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An Activity Theory Perspective on Student-Reported Contradictions in International Telecollaboration
ARTICLE

Language Learning & Technology Volume 11, Number 2, ISSN 1094-3501

Abstract

This process-oriented study focuses on contradictions that emerged in a WebCT bulletin board collaboration among English learners from Japan, Mexico and Russia, and explains them from the perspective of activity theory (Leont'ev, 1978, 1981; Engestrom, 1987, 1999). The study identified a) two "intra-cultural" contradictions--to post or not to post, to sound formal or informal; b) three "inter-cultural" contradictions--unequal contribution, genre clash/plagiarism, clash of topic choice; and c) three "technology-related" contradictions--message overload as hindering community formation, bulletin board as too "slow" when compared to chat, and names and gender confusion. These contradictions were catalyzed by the clash of curricula versus interactive learning paradigms (Lemke, 1998): the outcomes of different cultures-of-use of computer technologies (Thorne, 2003), instructors' mediation, and resources available to learners within their broader socio-cultural contexts. The study concludes with a discussion of whether the learning paradigms can be bridged and cultures-of-use of computer technologies aligned. (Contains 2 figures, 4 tables and 10 notes.)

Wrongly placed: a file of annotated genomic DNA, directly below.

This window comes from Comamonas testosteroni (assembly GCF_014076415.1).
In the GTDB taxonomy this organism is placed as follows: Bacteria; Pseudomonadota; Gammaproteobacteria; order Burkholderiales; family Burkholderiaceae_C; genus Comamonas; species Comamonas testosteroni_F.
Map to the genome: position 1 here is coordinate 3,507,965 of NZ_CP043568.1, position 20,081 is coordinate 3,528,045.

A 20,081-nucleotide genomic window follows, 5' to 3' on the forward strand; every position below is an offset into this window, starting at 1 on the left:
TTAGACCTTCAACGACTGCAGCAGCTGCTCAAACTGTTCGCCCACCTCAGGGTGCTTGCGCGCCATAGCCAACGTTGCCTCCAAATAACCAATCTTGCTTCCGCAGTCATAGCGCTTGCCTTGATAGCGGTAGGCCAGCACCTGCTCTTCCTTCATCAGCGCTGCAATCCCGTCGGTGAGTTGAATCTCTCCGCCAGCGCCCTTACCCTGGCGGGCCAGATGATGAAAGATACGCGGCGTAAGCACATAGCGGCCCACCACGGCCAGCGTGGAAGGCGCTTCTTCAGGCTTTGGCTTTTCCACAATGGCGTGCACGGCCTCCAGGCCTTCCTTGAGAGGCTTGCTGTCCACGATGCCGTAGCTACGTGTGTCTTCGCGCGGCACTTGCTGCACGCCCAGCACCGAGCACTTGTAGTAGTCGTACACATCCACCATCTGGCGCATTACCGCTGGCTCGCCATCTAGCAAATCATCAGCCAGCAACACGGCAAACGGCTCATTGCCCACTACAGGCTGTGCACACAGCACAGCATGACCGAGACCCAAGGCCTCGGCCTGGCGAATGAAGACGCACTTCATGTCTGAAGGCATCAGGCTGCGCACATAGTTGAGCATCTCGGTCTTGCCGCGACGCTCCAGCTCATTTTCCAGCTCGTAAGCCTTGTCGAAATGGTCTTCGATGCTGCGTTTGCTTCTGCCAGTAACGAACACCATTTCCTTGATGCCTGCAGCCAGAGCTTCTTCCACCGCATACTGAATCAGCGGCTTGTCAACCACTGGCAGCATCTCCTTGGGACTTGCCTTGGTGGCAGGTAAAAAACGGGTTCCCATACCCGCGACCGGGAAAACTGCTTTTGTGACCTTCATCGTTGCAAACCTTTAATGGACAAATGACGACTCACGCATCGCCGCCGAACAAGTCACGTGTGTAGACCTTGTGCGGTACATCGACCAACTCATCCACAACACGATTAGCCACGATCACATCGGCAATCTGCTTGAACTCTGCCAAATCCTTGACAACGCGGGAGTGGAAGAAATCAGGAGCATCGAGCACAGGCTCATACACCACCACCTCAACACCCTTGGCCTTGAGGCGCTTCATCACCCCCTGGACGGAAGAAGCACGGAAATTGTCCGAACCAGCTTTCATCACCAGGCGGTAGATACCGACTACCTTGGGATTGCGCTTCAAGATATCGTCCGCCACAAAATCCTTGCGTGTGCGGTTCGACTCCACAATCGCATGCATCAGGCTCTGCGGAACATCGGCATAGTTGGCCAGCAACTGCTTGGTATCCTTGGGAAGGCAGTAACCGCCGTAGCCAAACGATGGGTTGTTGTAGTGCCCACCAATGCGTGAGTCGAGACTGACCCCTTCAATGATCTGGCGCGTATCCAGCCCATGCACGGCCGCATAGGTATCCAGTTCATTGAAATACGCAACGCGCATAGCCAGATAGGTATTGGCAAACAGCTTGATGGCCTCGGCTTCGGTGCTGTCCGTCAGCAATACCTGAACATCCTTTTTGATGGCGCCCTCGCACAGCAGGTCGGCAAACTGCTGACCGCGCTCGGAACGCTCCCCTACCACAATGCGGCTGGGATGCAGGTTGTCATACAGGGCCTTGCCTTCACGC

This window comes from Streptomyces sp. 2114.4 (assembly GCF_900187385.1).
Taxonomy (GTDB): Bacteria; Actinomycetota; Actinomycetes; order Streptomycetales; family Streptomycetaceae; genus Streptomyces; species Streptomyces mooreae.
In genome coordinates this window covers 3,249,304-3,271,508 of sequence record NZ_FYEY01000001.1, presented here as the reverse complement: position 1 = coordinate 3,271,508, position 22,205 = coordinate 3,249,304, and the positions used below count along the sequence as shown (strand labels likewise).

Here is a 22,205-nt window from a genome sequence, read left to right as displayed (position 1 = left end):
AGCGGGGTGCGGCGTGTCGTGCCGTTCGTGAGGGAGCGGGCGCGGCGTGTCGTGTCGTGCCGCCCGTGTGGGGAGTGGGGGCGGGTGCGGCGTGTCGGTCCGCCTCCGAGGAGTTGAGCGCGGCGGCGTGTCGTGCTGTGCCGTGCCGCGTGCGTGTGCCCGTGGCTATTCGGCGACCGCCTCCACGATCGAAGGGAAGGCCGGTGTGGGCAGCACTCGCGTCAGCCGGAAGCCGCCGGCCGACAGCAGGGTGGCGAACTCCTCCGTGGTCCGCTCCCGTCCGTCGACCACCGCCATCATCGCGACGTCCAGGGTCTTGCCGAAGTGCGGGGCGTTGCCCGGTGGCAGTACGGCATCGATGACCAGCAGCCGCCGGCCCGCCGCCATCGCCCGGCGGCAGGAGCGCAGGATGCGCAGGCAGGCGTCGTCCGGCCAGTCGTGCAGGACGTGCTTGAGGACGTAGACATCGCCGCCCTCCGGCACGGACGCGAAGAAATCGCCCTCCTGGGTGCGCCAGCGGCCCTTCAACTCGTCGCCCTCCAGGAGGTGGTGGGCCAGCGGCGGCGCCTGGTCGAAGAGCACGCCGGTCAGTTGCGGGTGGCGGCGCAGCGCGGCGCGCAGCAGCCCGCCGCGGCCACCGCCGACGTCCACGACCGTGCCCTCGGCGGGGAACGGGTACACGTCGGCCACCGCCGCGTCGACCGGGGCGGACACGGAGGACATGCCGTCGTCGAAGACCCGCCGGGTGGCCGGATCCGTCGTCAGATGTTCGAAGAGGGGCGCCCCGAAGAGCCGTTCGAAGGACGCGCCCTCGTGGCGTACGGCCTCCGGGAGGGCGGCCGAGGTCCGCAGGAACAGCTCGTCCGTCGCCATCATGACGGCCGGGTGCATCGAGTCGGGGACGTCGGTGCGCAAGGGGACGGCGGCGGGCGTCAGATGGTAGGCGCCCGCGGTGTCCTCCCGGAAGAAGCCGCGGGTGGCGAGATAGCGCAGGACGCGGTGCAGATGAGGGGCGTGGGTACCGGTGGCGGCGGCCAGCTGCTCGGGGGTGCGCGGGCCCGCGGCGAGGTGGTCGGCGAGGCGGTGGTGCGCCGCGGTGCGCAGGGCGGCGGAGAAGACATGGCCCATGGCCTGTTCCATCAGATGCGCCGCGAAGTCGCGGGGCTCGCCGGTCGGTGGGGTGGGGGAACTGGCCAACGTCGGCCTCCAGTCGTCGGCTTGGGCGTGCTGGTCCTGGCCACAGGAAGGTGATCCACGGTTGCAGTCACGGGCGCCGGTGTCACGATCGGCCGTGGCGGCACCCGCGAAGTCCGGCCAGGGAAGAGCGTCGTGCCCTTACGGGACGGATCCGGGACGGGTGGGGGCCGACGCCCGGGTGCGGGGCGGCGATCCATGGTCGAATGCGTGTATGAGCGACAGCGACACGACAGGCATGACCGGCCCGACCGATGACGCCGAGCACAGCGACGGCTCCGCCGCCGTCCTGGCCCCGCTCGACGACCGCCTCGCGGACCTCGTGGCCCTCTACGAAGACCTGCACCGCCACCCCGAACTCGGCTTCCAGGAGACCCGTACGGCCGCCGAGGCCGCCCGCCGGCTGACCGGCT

Citation

Basharina, O.K. (2007). An Activity Theory Perspective on Student-Reported Contradictions in International Telecollaboration. Language Learning & Technology, 11(2), 82-103. Retrieved May 29, 2020 from .

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